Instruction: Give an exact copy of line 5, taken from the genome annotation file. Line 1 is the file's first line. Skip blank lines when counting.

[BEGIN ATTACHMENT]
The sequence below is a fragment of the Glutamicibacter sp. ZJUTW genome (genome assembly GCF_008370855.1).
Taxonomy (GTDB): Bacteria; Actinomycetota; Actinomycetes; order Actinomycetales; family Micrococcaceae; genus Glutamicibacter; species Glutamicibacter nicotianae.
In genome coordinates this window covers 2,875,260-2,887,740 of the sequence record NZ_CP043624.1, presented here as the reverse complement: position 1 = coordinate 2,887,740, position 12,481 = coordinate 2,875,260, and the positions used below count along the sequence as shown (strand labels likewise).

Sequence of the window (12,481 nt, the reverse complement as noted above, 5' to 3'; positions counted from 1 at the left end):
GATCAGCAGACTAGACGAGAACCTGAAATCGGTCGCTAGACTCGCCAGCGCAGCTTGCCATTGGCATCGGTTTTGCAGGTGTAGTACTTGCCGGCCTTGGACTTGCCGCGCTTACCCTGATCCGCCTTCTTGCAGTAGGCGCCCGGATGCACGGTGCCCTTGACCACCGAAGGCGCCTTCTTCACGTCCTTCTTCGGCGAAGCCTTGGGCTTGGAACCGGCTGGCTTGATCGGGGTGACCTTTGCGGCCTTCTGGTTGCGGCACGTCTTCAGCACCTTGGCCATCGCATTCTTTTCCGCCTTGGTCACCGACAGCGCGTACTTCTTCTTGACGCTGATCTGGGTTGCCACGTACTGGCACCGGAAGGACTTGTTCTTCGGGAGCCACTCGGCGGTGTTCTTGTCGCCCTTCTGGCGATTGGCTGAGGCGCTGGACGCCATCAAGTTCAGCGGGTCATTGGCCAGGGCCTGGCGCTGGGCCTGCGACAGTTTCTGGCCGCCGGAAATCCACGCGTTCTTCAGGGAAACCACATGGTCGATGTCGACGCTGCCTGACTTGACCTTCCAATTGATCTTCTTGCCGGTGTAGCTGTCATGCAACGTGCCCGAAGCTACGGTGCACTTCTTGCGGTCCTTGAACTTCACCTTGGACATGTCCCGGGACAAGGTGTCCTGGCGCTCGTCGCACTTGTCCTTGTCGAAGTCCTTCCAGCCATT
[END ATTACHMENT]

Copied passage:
GATCAGCAGACTAGACGAGAACCTGAAATCGGTCGCTAGACTCGCCAGCGCAGCTTGCCATTGGCATCGGTTTTGCAGGTGTAGTACTTGCCGGCCTTGGACTTGCCGCGCTTACCCTGATCCGCCTTCTTGCAGTAGGCGCCCGGATGCACGGTGCCCTTGACCACCGAAGGCGCCTTCTTCACGTCCTTCTTCGGCGAAGCCTTGGGCTTGGAACCGGCTGGCTTGATCGGGGTGACCTTTGCGGCCTTCTGGTTGCGGCACGTCTTCAGCACCTTGGCCATCGCATTCTTTTCCGCCTTGGTCACCGACAGCGCGTACTTCTTCTTGACGCTGATCTGGGTTGCCACGTACTGGCACCGGAAGGACTTGTTCTTCGGGAGCCACTCGGCGGTGTTCTTGTCGCCCTTCTGGCGATTGGCTGAGGCGCTGGACGCCATCAAGTTCAGCGGGTCATTGGCCAGGGCCTGGCGCTGGGCCTGCGACAGTTTCTGGCCGCCGGAAATCCACGCGTTCTTCAGGGAAACCACATGGTCGATGTCGACGCTGCCTGACTTGACCTTCCAATTGATCTTCTTGCCGGTGTAGCTGTCATGCAACGTGCCCGAAGCTACGGTGCACTTCTTGCGGTCCTTGAACTTCACCTTGGACATGTCCCGGGACAAGGTGTCCTGGCGCTCGTCGCACTTGTCCTTGTCGAAGTCCTTCCAGCCATT